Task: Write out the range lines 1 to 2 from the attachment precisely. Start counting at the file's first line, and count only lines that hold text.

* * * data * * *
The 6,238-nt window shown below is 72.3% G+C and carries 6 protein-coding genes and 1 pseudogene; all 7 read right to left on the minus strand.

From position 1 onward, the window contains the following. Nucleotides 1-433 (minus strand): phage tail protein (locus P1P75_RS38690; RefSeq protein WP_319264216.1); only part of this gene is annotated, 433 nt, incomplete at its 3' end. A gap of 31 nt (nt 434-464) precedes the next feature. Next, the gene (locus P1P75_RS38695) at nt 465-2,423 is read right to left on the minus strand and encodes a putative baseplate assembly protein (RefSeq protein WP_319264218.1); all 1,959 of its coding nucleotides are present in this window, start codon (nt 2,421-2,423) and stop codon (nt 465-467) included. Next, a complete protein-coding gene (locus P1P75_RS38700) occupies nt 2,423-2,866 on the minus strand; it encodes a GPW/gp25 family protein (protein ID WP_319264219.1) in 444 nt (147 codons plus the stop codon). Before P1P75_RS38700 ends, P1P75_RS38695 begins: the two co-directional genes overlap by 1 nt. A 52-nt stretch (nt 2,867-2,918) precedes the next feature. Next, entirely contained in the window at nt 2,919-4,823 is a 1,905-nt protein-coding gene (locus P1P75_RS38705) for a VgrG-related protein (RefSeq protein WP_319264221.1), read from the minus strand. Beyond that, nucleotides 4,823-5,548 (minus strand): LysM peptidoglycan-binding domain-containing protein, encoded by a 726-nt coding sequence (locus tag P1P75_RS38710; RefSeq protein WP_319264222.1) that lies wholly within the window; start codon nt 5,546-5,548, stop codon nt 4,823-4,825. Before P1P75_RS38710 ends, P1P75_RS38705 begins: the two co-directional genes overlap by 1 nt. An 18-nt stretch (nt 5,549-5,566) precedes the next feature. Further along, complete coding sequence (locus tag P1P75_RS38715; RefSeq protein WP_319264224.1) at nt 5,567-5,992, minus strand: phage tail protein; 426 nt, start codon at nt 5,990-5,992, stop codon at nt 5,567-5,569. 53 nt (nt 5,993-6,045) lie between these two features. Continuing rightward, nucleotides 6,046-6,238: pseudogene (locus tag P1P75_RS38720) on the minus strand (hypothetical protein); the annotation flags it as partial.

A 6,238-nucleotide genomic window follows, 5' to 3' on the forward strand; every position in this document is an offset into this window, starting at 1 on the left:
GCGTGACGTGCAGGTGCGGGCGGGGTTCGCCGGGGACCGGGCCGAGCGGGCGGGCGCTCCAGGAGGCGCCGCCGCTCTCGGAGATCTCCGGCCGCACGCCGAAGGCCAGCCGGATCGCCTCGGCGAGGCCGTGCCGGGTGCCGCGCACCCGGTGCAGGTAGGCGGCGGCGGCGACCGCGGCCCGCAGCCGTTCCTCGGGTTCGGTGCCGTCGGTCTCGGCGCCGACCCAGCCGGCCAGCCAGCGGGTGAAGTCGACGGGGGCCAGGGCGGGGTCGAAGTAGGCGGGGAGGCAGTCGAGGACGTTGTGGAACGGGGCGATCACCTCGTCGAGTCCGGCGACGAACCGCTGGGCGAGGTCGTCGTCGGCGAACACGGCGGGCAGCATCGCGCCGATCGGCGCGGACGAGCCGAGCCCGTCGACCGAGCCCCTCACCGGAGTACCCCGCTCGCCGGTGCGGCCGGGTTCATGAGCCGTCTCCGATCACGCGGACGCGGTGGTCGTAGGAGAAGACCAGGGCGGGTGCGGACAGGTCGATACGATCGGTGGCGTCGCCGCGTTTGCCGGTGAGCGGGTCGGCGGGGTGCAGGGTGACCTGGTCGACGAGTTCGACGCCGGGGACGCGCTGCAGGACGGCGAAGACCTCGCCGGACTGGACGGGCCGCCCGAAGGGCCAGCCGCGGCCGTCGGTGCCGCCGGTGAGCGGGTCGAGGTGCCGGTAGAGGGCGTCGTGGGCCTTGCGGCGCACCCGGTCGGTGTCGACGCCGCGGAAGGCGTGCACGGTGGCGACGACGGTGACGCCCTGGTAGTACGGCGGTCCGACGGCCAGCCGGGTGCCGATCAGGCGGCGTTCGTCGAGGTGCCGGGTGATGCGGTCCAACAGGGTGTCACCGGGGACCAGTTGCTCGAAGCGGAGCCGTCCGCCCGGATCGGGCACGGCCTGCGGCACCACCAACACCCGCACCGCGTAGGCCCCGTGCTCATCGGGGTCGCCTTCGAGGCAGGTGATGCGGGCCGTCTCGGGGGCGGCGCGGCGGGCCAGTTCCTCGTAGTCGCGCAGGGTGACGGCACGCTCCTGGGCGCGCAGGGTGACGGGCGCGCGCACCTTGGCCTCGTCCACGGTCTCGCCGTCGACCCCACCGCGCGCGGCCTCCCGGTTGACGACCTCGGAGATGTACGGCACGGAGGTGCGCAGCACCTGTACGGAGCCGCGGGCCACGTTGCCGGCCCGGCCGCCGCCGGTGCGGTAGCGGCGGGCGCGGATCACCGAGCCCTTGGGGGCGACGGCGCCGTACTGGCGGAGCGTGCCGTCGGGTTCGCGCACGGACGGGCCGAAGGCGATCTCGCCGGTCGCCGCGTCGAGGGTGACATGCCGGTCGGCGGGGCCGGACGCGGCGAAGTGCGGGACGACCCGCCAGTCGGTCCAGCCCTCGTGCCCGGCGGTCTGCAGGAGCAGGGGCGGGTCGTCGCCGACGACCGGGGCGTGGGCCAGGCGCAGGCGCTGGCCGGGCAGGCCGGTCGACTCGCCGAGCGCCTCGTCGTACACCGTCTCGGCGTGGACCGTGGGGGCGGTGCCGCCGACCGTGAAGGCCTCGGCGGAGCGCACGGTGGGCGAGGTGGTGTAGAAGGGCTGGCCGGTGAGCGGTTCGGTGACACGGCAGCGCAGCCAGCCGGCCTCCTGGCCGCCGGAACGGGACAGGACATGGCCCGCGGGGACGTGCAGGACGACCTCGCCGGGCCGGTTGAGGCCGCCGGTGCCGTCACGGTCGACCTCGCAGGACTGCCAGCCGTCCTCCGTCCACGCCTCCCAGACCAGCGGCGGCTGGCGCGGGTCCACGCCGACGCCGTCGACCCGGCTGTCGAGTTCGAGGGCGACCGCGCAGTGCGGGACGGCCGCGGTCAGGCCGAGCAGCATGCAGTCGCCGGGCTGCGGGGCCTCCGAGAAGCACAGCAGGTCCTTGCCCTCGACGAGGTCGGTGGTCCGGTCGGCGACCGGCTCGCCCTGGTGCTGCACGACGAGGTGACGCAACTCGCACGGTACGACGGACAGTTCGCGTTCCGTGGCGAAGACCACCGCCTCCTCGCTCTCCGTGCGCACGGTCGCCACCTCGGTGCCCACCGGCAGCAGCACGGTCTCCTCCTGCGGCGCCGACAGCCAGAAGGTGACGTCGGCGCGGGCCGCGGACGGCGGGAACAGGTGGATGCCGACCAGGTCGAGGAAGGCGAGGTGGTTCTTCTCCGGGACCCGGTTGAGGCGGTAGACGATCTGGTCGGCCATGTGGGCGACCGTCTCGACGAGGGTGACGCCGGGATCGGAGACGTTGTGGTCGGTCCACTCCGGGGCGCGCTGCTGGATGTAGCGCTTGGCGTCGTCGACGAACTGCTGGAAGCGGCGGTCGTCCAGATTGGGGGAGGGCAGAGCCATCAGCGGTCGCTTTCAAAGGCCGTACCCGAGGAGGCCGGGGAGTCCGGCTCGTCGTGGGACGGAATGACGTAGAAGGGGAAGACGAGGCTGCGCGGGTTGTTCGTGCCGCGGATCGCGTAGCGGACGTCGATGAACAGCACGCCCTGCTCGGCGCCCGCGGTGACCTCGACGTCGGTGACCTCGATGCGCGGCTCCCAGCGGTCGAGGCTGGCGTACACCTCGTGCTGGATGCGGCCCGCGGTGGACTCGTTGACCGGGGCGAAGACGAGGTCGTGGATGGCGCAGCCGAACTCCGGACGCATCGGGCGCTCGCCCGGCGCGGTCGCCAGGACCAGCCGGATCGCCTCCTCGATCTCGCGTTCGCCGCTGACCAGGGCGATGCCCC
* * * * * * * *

The 6,238-nt window shown below is 72.3% G+C and carries 6 protein-coding genes and 1 pseudogene; all 7 read right to left on the minus strand.

From position 1 onward, the window contains the following. Nucleotides 1-433 (minus strand): phage tail protein (locus P1P75_RS38690; RefSeq protein WP_319264216.1); only part of this gene is annotated, 433 nt, incomplete at its 3' end. A gap of 31 nt (nt 434-464) precedes the next feature. Next, the gene (locus P1P75_RS38695) at nt 465-2,423 is read right to left on the minus strand and encodes a putative baseplate assembly protein (RefSeq protein WP_319264218.1); all 1,959 of its coding nucleotides are present in this window, start codon (nt 2,421-2,423) and stop codon (nt 465-467) included. Next, a complete protein-coding gene (locus P1P75_RS38700) occupies nt 2,423-2,866 on the minus strand; it encodes a GPW/gp25 family protein (protein ID WP_319264219.1) in 444 nt (147 codons plus the stop codon). Before P1P75_RS38700 ends, P1P75_RS38695 begins: the two co-directional genes overlap by 1 nt. A 52-nt stretch (nt 2,867-2,918) precedes the next feature. Next, entirely contained in the window at nt 2,919-4,823 is a 1,905-nt protein-coding gene (locus P1P75_RS38705) for a VgrG-related protein (RefSeq protein WP_319264221.1), read from the minus strand. Beyond that, nucleotides 4,823-5,548 (minus strand): LysM peptidoglycan-binding domain-containing protein, encoded by a 726-nt coding sequence (locus tag P1P75_RS38710; RefSeq protein WP_319264222.1) that lies wholly within the window; start codon nt 5,546-5,548, stop codon nt 4,823-4,825. Before P1P75_RS38710 ends, P1P75_RS38705 begins: the two co-directional genes overlap by 1 nt. An 18-nt stretch (nt 5,549-5,566) precedes the next feature. Further along, complete coding sequence (locus tag P1P75_RS38715; RefSeq protein WP_319264224.1) at nt 5,567-5,992, minus strand: phage tail protein; 426 nt, start codon at nt 5,990-5,992, stop codon at nt 5,567-5,569. 53 nt (nt 5,993-6,045) lie between these two features. Continuing rightward, nucleotides 6,046-6,238: pseudogene (locus tag P1P75_RS38720) on the minus strand (hypothetical protein); the annotation flags it as partial.